Keep Your Home Safe During Your Vacation

Feb 12, 2013

By Staff Writer State Farm™ Employee

Most vacations require some degree of planning. So does protecting your residence against home invasions during your absence. Here are some simple things you can do to help protect your home while youíre away.

  • Donít share your travel itinerary on social media. Avoid chatting about your vacation plans on social media sites, such as Facebook and Twitter. You never know who is reading your posts or tweets. Also refrain from posting travel photos online until after youíve returned. If you need to share your itinerary for any reason, then give your travel plans to someone you trust.
  • Ask your neighbor for a helping hand. A full mailbox is a dead giveaway that youíre gone. Instead of stopping your newspaper and mail delivery (which can be a hassle, especially if youíre only going to be gone for a few days), ask a neighbor to stop by daily to pick up your mail. In addition, your house key is better off with your neighbor than under the welcome mat or a plastic rock.
  • Hire a house sitter. If youíre new to the block and you donít know your neighbors well enough to ask them to watch your home, consider hiring a professional house sitter. And if you have pets, having a house sitter means you donít have to put your dog or cat in a kennel, which can be traumatic for some animals.
  • Store valuables in a safe deposit box. Important personal items, such as your home mortgage, vehicle registrations, passports, and expensive jewelry, should be kept in a safe deposit box off-site.
  • Install strong door locks. The most common way burglars break into a home is to kick the entranceway at the door jamb until it gives. A high-security four-screw strike plate, using 3-inch screws, and a door lock with an ANSI Grade 1 rating can make breaking into your home much tougher.
  • Trim trees and shrubs near the house. Keep shrubbery cut neat so the interior of your home is visible and burglars canít hide undetected.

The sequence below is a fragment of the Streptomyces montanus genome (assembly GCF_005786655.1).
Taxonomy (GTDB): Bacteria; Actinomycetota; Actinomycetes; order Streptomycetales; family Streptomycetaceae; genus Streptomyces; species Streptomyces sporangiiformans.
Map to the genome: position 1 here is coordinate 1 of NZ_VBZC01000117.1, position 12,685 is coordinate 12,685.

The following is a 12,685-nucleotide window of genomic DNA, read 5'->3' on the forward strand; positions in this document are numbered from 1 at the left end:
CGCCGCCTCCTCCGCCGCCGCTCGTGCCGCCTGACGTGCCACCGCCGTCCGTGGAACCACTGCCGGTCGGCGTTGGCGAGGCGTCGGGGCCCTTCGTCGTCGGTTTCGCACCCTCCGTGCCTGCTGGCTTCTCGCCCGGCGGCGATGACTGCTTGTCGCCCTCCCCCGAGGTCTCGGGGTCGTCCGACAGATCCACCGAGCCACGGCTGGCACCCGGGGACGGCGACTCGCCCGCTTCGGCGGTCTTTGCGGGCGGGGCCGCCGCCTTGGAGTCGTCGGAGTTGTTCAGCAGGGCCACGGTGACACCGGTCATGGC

• Turn down your phoneís ringer. A loud, unanswered phone can be a tip-off that youíre not home. Forward your calls to your mobile phone, as well.
  • Continue snow or lawn service. An unshoveled winter driveway or an uncut summer lawn can be a red flag. Keeping these items maintained can deter burglars from targeting your home.
  • Keep valuables away from windows. Your new flat-screen TV can be a tempting target, especially if itís visible from the street. Move expensive appliances away from windows and out of sight.
  • Install light timers. Light timers are an inexpensive way to give the impression that your house is occupied. Available at most hardware stores, timers automatically turn lights on for a preset amount of time every day. 
  • Set up motion sensors. Motion sensors installed in the front, back, and side of the house can detect movement and flood light on designated areas, potentially deterring break-ins. 
  • Secure sliding doors. Many homes have a sliding glass door in the rear of the residence. Glass doors are usually less secure than wooden or metal doors. One way to make a sliding door more secure is to cut a wooden pole or thick dowel that matches the length of the sliding track when the door is closed. This simple trick can keep the door from opening even if the lock is compromised.
  • Put in a burglar alarm system. A home security system can be a cost-effective investment. If there is a break-in or fire and your system includes remote monitoring, a signal will be sent to your security system provider, who will contact your local police or fire department. 
  • Unplug unnecessary appliances. A toaster, coffee machine, microwave, television, or computer is still using energy even when itís not in use. Unplug all unessential electrical devices while youíre gone.
  • Turn off the main water valve. Water damage caused by a burst pipe might not be covered by your insurance. And frozen pipes in the winter can burst and cause flooding and property damage.
  • Alert the police before you leave. If you plan to be gone for a week or more, let your local police know. They may periodically drive by your home.
  • Join a neighborhood watch group. If your block has a neighborhood watch group, consider signing up. The more friendly eyes that are watching your home, the better.

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